US20110070336A1 (en) * 2007-04-23 2011-03-24 Pepsico,Inc. Stabilizer System For Food And Beverage Products
WO2012127381A1 (en) 2011-03-18 2012-09-27 Dr Healthcare España, S. L. Topical compositions comprising diaminooxidase for the treatment or prevention of diseases associated with high histamine levels which involve an increase in pain
WO2012127382A1 (en) 2011-03-18 2012-09-27 Dr Healthcare España, S. L. Functional foods comprising diamine oxidase and uses thereof
WO2014060565A1 (en) * 2012-10-18 2014-04-24 Nestec S.A. Multi-packet system for thickened beverages
US9795654B2 (en) 2012-04-18 2017-10-24 Dr Healthcare España, S.L. Diamine oxidase for use in the treatment or prevention of attention deficit hyperactivity disorder (ADHD)

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US5549916A (en) * 1990-05-11 1996-08-27 Alpine Lace Brands, Inc. Process for preparing low fat cheese products
US5225220A (en) * 1990-05-11 1993-07-06 Alpine Lace Brands, Inc. Process for preparing low fat cheese products
US5612073A (en) * 1990-05-11 1997-03-18 Alpine Lace Brands, Inc. Low fat cheese curd products
US5395630A (en) * 1990-05-11 1995-03-07 Gamay; Aly Process for preparing low fat cheese products
US5080913A (en) * 1990-05-11 1992-01-14 Alpine Lace Brands, Inc. Process for preparing low fat cheese
US5366751A (en) * 1992-06-01 1994-11-22 Pordy William T Low fat, low cholesterol, and low calorie dairy creamer
US5514387A (en) * 1994-11-29 1996-05-07 Nabisco, Inc. Calcium-enriched baked good production and method of making
US5895671A (en) * 1996-05-02 1999-04-20 Conagra, Inc. Cheese culture medium and method for preparing no fat and low fat cheese products
US6258389B1 (en) 1996-05-02 2001-07-10 Conagra, Inc. Method for preparing cultured milk
US6506426B2 (en) 1996-05-02 2003-01-14 Conagra, Inc. Method for preparing a cheese product
US5897892A (en) * 1996-09-11 1999-04-27 Nestec S.A. Milk base enriched in calcium and its preparation
US6096356A (en) * 1997-01-08 2000-08-01 The Iams Company Process for aseptically packaging protein-containing material and product produced thereby
US6096354A (en) * 1997-01-08 2000-08-01 The Iams Company Process for aseptically packaging protein-containing material and product produced thereby
US6543339B1 (en) 1997-01-08 2003-04-08 The Procter & Gamble Company Apparatus for aseptically packaging protein-containing material
EP0865737B1 (en) * 1997-03-21 2002-09-04 Societe Des Produits Nestle S.A. Calcium fortified foodstuff
EP0865737A2 (en) * 1997-03-21 1998-09-23 Societe Des Produits Nestle S.A. Calcium fortified foodstuff
US6254905B1 (en) * 1997-03-24 2001-07-03 Maruo Calcium Company Limited Food additive slurry or powder composition and food composition containing same and method of making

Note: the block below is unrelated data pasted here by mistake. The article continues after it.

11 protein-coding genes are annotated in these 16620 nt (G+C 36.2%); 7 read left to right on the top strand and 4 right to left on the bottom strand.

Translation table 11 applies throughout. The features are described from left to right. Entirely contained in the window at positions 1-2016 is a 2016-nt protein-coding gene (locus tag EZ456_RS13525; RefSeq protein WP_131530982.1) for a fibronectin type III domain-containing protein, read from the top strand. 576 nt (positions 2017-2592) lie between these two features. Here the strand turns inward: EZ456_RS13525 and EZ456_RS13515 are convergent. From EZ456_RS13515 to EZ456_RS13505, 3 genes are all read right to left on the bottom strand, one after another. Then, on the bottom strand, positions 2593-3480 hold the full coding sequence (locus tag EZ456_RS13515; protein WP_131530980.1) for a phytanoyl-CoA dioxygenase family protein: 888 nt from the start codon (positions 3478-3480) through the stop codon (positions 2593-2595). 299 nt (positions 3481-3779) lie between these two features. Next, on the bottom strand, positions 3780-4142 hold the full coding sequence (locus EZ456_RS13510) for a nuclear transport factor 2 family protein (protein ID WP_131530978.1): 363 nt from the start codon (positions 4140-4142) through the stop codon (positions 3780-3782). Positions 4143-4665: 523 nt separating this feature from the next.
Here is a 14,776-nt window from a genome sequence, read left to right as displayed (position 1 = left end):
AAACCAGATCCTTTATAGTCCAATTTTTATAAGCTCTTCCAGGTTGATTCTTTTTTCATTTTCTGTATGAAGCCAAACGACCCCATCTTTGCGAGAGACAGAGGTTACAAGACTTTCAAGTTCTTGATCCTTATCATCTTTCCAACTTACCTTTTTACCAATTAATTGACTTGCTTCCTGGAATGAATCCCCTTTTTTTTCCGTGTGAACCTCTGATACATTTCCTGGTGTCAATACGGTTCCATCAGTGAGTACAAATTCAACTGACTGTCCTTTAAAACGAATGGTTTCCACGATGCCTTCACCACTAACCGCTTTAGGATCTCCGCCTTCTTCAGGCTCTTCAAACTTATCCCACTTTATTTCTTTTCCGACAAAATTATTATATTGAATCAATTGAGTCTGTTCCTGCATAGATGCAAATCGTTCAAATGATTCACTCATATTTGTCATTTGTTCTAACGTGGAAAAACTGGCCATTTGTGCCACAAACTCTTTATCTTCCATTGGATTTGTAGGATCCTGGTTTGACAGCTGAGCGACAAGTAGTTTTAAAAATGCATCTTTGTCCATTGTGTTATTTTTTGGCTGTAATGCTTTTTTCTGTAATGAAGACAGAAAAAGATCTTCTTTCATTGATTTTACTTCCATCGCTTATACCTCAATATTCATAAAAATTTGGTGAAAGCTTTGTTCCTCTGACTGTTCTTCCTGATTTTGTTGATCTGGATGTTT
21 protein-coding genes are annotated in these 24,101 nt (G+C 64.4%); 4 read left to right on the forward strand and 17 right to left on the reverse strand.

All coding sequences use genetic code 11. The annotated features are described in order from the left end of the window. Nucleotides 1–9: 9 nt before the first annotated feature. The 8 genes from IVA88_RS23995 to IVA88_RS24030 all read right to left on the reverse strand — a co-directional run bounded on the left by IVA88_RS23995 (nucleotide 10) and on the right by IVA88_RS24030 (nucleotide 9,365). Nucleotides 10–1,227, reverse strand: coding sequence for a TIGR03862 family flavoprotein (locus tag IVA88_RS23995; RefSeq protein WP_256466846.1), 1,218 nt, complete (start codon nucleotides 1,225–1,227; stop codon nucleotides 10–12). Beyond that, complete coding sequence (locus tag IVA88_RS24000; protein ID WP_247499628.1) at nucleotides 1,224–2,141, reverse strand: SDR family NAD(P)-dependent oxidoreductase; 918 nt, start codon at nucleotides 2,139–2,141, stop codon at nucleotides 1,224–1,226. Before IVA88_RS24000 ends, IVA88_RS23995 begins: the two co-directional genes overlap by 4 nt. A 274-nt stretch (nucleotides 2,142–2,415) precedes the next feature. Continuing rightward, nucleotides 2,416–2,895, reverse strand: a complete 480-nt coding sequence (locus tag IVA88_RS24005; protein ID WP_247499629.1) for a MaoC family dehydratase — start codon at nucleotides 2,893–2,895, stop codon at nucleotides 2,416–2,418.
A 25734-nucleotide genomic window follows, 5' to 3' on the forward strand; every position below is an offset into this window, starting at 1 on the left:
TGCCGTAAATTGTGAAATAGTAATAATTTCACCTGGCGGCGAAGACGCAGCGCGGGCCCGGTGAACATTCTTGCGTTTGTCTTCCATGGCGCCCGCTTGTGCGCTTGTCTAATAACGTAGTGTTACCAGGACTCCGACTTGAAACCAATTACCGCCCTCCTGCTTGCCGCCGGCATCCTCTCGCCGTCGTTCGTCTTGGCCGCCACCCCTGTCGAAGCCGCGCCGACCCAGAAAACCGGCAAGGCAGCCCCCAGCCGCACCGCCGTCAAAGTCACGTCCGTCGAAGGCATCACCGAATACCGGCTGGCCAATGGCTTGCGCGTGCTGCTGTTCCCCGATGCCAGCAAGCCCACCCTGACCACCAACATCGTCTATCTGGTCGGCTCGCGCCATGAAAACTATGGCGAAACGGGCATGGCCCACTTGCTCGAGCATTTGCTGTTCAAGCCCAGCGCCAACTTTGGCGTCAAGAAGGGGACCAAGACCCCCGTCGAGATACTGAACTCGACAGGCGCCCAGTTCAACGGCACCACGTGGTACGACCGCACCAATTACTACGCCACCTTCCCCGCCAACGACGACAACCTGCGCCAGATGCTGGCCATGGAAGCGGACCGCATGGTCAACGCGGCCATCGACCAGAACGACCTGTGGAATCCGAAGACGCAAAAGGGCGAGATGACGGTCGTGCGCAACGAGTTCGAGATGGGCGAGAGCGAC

US5928691A (en) * 1997-05-01 1999-07-27 Nestec S.A. Calcium complex and a process of making a food fortified with calcium
US6242020B1 (en) 1997-11-06 2001-06-05 Nestec S.A. Calcium complexes for fortification of foods
US6024994A (en) * 1997-11-06 2000-02-15 Nestec S.A. Calcium complexes for fortification of foods and process of making
US5896872A (en) * 1998-02-17 1999-04-27 Coastlog Industries, Ltd. (U.S.A.) Method for cleaning and sanitizing packages containing an edible product
US6036985A (en) * 1998-04-03 2000-03-14 Nestec S.A. Calcium complex and food fortified therewith
US6039986A (en) * 1998-07-10 2000-03-21 Nestec S.A. Fortification of foodstuff
US6994877B2 (en) 1998-09-29 2006-02-07 The Procter + Gamble Co. Calcium fortified beverages
US20050025861A1 (en) * 1998-09-29 2005-02-03 The Procter & Gamble Company Calcium fortified beverages
US6811800B2 (en) 1998-09-29 2004-11-02 The Procter & Gamble Co. Calcium fortified beverages
US6326038B1 (en) 2000-03-27 2001-12-04 Kraft Foods, Inc. Calcium fortification of cheese
US20070026110A1 (en) * 2003-02-28 2007-02-01 Kraft Foods Holdings, Inc. Mineral Complexes of Lactobionic Acid and Method of Using for Mineral Fortification of Food Products
US7781002B2 (en) 2003-02-28 2010-08-24 Kraft Foods Global Brands Llc Mineral complexes of lactobionic acid and method of using for mineral fortification of food products
US20040228954A1 (en) * 2003-05-13 2004-11-18 Susy Tejayadi Flavored milk manufacturing processes and compositions
WO2005006882A3 (en) * 2003-07-15 2005-08-04 Astaris Llc Compositions and methods of addition for calcium supplementation in transparent beverages using tricalcium phosphate
US20050013903A1 (en) * 2003-07-15 2005-01-20 Myers Nadeen B. Compositions and methods of addition for calcium supplementation in transparent beverages using tricalcium phosphate
WO2005006882A2 (en) * 2003-07-15 2005-01-27 Astaris Llc Compositions and methods of addition for calcium supplementation in transparent beverages using tricalcium phosphate
US7713559B2 (en) 2004-02-18 2010-05-11 Kraft Foods Global Brands Llc Amorphous water-soluble calcium citrate salts and method of making and using same
US20080014304A1 (en) * 2004-02-18 2008-01-17 Kraft Foods Holdings, Inc. Amorphous Water-Soluble Calcium Citrate Salts and Method of Making and Using Same
US20060057253A1 (en) * 2004-07-15 2006-03-16 Amador Luz M Enzymatic method to extract Lactose-free calcium from dairy whey and milk
US7309506B2 (en) * 2004-07-15 2007-12-18 Luz Maria Amador Enzymatic method of producing a lactose-free calcium product
US20070248568A1 (en) * 2006-04-19 2007-10-25 Ralph Thompson Aqueous wildlife attractant, cover scent, and browse supplement
US20070264407A1 (en) * 2006-05-15 2007-11-15 Pepsico, Inc. Stabilizer for dairy products
US20100143573A1 (en) * 2006-06-09 2010-06-10 John Godber Mineral fortification substance for clear beverages
US20080274264A1 (en) * 2006-06-09 2008-11-06 John Godber Calcium fortification substance for clear beverages
US20110070336A1 (en) * 2007-04-23 2011-03-24 Pepsico,Inc. Stabilizer System For Food And Beverage Products
WO2012127381A1 (en) 2011-03-18 2012-09-27 Dr Healthcare España, S. L. Topical compositions comprising diaminooxidase for the treatment or prevention of diseases associated with high histamine levels which involve an increase in pain
WO2012127382A1 (en) 2011-03-18 2012-09-27 Dr Healthcare España, S. L. Functional foods comprising diamine oxidase and uses thereof
US9795654B2 (en) 2012-04-18 2017-10-24 Dr Healthcare España, S.L. Diamine oxidase for use in the treatment or prevention of attention deficit hyperactivity disorder (ADHD)
WO2014060565A1 (en) * 2012-10-18 2014-04-24 Nestec S.A. Multi-packet system for thickened beverages
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JP2015532113A (en) * 2012-10-18 2015-11-09 ネステク ソシエテ アノニム Multi-packet system for the thickened beverages